White House, New Yorkers Play Tug of War With Unspent Sept. 11 Aid

New York lawmakers are trying to hold on to the funds ahead of a House committee meeting next week to consider reclaiming the money.


WASHINGTON (AP) -- New York has yet to spend $125 million for workers injured in the attacks of Sept. 11, 2001, and their aftermath. Tired of waiting, the federal government wants the money back.

New York lawmakers are trying to hold on to the funds ahead of a House committee meeting next week to consider reclaiming the money as the Bush administration has proposed for the budget year that begins Oct. 1.

Twenty-one lawmakers from the state, including Democratic Sens. Hillary Rodham Clinton and Charles Schumer, want the White House to redirect the money toward health programs for ground zero workers affected with long-term lung problems that might not appear for years.

So far, the administration has resisted.

The federal government agreed to give more than $20 billion to help New York recover from the attacks. That money included $175 million for the state's workers compensation program. But as the claims were processed, the bulk of the money was not spent.

A report last year by the Government Accountability Office, the investigative arm of Congress, found that the state spent $44 million to pay out money quickly through other state agencies.

An additional $4.4 million paid to upgrade the compensation board's computer system to prepare for a possible disaster in the future.

That left about $125 million because the board has not paid out huge sums for Sept. 11-related claims. In the case of $25 million set aside for rescue workers who came to New York from out of town, the board had paid $456,000 by mid-2004.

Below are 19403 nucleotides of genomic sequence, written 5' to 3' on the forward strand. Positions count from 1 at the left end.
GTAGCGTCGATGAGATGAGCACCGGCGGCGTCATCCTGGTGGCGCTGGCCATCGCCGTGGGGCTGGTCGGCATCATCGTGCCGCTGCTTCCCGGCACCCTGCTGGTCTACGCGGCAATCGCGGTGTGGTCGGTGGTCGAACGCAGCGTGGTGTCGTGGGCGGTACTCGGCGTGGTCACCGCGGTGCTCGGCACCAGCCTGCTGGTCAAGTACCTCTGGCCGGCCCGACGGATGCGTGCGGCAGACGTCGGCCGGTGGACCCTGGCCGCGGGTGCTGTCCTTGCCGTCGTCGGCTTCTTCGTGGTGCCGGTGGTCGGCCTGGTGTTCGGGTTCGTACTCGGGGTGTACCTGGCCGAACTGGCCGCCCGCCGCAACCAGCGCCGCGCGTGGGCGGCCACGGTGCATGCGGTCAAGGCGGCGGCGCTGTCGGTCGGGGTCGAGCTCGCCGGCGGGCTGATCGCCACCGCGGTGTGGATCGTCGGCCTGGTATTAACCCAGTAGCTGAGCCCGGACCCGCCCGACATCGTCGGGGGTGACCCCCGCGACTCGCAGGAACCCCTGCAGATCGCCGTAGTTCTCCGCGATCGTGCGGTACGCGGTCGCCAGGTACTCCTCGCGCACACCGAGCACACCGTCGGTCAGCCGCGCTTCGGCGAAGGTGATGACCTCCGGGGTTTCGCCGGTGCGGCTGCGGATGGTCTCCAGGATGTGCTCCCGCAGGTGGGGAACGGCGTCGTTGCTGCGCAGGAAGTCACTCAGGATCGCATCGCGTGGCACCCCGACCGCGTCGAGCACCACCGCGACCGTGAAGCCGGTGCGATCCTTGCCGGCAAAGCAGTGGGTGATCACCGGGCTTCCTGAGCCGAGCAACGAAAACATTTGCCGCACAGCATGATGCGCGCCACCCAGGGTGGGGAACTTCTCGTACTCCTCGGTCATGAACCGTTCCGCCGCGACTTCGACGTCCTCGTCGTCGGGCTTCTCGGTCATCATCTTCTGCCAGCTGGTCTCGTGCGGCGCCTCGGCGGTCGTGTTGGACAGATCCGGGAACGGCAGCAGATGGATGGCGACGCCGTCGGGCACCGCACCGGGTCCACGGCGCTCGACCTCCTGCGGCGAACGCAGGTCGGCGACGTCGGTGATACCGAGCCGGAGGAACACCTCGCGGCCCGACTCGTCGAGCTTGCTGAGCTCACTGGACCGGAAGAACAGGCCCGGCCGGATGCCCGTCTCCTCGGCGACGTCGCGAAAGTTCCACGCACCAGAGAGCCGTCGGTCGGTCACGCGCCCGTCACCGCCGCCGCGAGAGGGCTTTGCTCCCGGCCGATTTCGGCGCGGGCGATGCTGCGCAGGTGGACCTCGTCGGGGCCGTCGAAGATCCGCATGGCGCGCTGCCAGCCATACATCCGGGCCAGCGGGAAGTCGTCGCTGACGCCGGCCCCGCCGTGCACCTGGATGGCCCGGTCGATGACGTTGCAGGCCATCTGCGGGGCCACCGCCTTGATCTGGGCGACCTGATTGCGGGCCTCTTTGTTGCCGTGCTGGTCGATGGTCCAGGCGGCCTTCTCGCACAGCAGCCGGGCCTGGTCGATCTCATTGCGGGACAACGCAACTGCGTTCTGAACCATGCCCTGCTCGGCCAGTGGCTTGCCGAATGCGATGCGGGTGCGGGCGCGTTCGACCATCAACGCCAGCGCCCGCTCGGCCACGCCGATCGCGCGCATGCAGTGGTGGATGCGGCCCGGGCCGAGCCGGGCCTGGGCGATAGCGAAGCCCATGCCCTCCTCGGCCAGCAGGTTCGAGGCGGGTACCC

Scott Milburn, spokesman for the White House Office of Management and Budget, said New York has used only $49 million of the $175 million and spent just $6 million in last budget year.

''The needs were not as large as initially feared,'' Milburn said.

Rep. James Walsh said the government is moving too fast to retrieve the money.

''We don't know yet what the need is,'' said Walsh, R-N.Y. ''What we do know is that there was a witches' brew of toxic substances emanating from that debris and those firefighters, police officers and construction workers were breathing that for days.''

Rep. Carolyn Maloney, D-N.Y., said ''too many people in Washington still don't realize that thousands of injured 9/11 responders still desperately need our help.''

The state received some 10,182 claims for workers comp, but did not tell investigators how many claims were denied, saying it did not keep such figures.